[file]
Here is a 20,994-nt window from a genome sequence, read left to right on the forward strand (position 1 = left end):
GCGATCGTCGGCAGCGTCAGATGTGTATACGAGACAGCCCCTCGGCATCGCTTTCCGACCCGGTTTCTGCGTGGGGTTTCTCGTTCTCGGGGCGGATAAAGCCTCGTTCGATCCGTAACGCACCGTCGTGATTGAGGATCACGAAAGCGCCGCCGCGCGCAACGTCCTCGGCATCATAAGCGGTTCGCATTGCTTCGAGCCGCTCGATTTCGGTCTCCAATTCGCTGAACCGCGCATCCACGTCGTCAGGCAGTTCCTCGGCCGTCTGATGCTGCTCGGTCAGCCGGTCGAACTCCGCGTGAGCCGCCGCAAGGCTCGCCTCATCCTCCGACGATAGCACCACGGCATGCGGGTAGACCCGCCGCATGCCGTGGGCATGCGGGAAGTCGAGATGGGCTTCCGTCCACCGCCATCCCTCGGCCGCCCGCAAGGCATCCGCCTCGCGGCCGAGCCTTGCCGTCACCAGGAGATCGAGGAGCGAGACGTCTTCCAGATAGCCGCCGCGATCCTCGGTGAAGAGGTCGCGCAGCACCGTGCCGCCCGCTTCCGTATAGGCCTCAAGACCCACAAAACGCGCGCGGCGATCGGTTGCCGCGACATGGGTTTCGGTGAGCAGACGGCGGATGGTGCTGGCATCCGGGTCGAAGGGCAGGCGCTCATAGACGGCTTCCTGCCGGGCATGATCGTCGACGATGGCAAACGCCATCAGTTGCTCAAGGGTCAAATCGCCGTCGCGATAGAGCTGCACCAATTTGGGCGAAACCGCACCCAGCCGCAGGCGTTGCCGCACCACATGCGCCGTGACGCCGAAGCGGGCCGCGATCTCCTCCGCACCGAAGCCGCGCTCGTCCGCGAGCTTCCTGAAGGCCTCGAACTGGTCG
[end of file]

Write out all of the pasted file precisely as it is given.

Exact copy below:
Here is a 20,994-nt window from a genome sequence, read left to right on the forward strand (position 1 = left end):
GCGATCGTCGGCAGCGTCAGATGTGTATACGAGACAGCCCCTCGGCATCGCTTTCCGACCCGGTTTCTGCGTGGGGTTTCTCGTTCTCGGGGCGGATAAAGCCTCGTTCGATCCGTAACGCACCGTCGTGATTGAGGATCACGAAAGCGCCGCCGCGCGCAACGTCCTCGGCATCATAAGCGGTTCGCATTGCTTCGAGCCGCTCGATTTCGGTCTCCAATTCGCTGAACCGCGCATCCACGTCGTCAGGCAGTTCCTCGGCCGTCTGATGCTGCTCGGTCAGCCGGTCGAACTCCGCGTGAGCCGCCGCAAGGCTCGCCTCATCCTCCGACGATAGCACCACGGCATGCGGGTAGACCCGCCGCATGCCGTGGGCATGCGGGAAGTCGAGATGGGCTTCCGTCCACCGCCATCCCTCGGCCGCCCGCAAGGCATCCGCCTCGCGGCCGAGCCTTGCCGTCACCAGGAGATCGAGGAGCGAGACGTCTTCCAGATAGCCGCCGCGATCCTCGGTGAAGAGGTCGCGCAGCACCGTGCCGCCCGCTTCCGTATAGGCCTCAAGACCCACAAAACGCGCGCGGCGATCGGTTGCCGCGACATGGGTTTCGGTGAGCAGACGGCGGATGGTGCTGGCATCCGGGTCGAAGGGCAGGCGCTCATAGACGGCTTCCTGCCGGGCATGATCGTCGACGATGGCAAACGCCATCAGTTGCTCAAGGGTCAAATCGCCGTCGCGATAGAGCTGCACCAATTTGGGCGAAACCGCACCCAGCCGCAGGCGTTGCCGCACCACATGCGCCGTGACGCCGAAGCGGGCCGCGATCTCCTCCGCACCGAAGCCGCGCTCGTCCGCGAGCTTCCTGAAGGCCTCGAACTGGTCG